Where is the Bitcoin? (Part I)

The physical location of the bitcoins may seem irrelevant from a technical point of view. However, the abovementioned has great importance when we talk from a legal perspective.

It is indisputable that one of the main features of Bitcoin is the decentralization. Also, it is undeniable that this attribute is one of the most important pillars on which Bitcoin operates and it success may depend on that.

Likewise, regarding its regulation, we have previously mentioned that, given that Bitcoin allows everyone to transfer value, it has born regulated.

However, it is nonetheless true that this regulation (almost in Europe), it is not sufficient to comply with its main purpose, given that this regulation was not specifically created for cryptocurrencies. Furthermore, if we take as example Spanish regulation, we should apply the Spanish Civil Code to this cases, which was enacted even before the existence of Internet (in the year 1889).

It is precisely the decentralization of Bitcoin where the lack of a suitable regulation is specially highlighted. In this context, the current regulation does not foresee that something -Bitcoin- may not be linked to any location (and linked to everywhere at the same time).

Up to date, regarding “Internet matters” (anyone who have had the opportunity of reading any ruling related to websites, domains or encryption could notice the ironic intention of the quotation) it was enough to the legislative and judges to determine the server which hold the contents, even if it is located in Mozambique or Kuala Lumpur.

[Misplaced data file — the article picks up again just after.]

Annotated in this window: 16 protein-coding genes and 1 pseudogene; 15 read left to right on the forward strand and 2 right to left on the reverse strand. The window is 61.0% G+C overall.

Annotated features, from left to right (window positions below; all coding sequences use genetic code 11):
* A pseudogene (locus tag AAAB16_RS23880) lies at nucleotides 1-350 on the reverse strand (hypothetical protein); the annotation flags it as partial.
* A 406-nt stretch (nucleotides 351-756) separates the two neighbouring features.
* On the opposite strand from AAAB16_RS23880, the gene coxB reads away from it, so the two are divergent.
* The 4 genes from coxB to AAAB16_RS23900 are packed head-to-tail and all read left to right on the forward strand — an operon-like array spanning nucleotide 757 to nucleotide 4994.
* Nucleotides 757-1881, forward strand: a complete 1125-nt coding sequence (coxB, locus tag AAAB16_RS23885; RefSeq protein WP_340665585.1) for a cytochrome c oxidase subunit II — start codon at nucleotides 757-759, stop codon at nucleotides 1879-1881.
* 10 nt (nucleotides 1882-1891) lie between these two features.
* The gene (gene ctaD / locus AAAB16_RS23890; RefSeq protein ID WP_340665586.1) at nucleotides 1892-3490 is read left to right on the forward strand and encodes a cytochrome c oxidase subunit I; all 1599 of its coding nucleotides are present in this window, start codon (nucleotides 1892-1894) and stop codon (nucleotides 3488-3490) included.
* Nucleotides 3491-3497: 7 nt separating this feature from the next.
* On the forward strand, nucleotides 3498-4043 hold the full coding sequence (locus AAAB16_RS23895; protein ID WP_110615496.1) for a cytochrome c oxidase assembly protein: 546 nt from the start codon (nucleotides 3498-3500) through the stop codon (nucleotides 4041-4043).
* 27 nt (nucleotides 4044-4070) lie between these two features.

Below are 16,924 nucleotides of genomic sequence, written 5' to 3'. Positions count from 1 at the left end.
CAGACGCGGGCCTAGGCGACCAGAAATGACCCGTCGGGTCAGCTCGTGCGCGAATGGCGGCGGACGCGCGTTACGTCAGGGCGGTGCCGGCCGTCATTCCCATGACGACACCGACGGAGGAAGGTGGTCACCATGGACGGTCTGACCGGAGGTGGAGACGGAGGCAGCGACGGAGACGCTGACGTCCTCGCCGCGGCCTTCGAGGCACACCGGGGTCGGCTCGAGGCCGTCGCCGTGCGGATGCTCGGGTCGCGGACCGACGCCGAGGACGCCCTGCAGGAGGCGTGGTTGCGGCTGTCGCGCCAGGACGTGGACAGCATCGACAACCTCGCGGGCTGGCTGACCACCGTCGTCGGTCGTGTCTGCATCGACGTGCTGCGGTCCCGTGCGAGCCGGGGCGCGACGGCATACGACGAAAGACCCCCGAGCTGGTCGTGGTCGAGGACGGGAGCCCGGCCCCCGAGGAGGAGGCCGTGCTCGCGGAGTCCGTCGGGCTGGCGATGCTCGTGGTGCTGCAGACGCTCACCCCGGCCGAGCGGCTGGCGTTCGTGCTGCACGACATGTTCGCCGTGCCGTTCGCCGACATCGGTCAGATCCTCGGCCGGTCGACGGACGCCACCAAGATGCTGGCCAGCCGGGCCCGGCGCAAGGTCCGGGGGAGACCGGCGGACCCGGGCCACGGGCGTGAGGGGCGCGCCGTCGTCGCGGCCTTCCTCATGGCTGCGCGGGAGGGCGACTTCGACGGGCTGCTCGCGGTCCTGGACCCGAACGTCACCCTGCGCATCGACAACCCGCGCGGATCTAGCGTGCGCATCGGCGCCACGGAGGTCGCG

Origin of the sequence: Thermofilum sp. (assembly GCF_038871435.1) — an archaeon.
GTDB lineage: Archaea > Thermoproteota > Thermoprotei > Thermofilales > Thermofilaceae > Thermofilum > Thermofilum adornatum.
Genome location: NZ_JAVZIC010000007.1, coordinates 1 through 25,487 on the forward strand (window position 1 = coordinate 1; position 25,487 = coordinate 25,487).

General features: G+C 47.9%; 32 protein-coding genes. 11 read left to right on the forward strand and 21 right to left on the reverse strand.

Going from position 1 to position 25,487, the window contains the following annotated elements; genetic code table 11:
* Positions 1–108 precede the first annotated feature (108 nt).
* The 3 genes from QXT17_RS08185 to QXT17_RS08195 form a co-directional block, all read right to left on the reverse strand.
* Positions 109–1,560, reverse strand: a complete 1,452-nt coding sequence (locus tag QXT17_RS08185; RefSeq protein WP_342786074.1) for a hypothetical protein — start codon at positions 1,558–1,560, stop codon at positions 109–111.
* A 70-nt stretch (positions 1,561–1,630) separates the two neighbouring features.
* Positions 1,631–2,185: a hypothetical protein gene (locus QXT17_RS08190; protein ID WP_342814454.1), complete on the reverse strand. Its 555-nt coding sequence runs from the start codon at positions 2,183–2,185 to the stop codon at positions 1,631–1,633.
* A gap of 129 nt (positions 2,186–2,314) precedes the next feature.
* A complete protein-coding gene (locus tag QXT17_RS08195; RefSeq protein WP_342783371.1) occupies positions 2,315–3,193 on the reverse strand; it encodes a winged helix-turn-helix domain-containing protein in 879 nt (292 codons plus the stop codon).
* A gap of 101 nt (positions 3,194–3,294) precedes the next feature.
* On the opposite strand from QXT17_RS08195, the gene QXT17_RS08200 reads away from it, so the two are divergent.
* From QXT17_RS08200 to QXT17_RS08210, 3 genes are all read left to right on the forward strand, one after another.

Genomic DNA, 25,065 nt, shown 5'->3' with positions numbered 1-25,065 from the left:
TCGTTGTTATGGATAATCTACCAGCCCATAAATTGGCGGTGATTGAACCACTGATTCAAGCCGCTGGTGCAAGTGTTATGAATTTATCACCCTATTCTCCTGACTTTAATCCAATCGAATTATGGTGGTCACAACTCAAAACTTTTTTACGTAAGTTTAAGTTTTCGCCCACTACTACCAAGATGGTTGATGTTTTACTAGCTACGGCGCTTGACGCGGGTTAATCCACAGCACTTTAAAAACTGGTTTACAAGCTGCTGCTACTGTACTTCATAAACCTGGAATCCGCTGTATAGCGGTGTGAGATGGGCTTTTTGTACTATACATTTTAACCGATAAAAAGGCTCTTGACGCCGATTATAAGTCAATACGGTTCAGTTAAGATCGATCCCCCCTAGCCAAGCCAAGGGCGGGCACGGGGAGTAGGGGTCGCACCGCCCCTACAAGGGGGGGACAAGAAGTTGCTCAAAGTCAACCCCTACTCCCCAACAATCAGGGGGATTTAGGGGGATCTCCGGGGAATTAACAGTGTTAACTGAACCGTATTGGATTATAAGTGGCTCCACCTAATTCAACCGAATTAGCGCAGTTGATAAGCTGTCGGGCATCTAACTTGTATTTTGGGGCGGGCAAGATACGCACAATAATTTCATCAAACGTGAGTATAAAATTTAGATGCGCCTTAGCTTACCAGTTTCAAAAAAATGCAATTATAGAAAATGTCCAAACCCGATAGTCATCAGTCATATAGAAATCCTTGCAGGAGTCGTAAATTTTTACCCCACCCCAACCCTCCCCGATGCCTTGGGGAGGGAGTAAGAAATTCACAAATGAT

Nevertheless, the legal –and case law- framework has been superseded by the abovementioned decentralization of Bitcoin.

According to the abovementioned, in the following articles of this series of posts –Where is the Bitcoin?– we will disaggregate different examples in which the determination of the location of the bitcoins may have greatest relevance, such as the determination of the applicable jurisdiction in a case related to cryptocurrencies, the issues that may arise in case of seizure of cryptocurrencies.

Also, in Spain there is an obligation declaring the goods located abroad. To this effects, we have not a clear criteria regarding if bitcoins shall be deemed located abroad. So, where is the Bitcoin?

And now it’s the time for the readers. Do you have in mind more examples like that? How do you think the location of the bitcoins should be determined to legal effects? Do you think we need a specific regulation for cryptocurrencies?


This post has been written by Antonio Gómez de la Cruz Alcañiz, Corporate Lawuer at Law Bitcoin and by Alejandro Gómez de la Cruz Alcañiz, specialist in taxation of cryprocurrencies.

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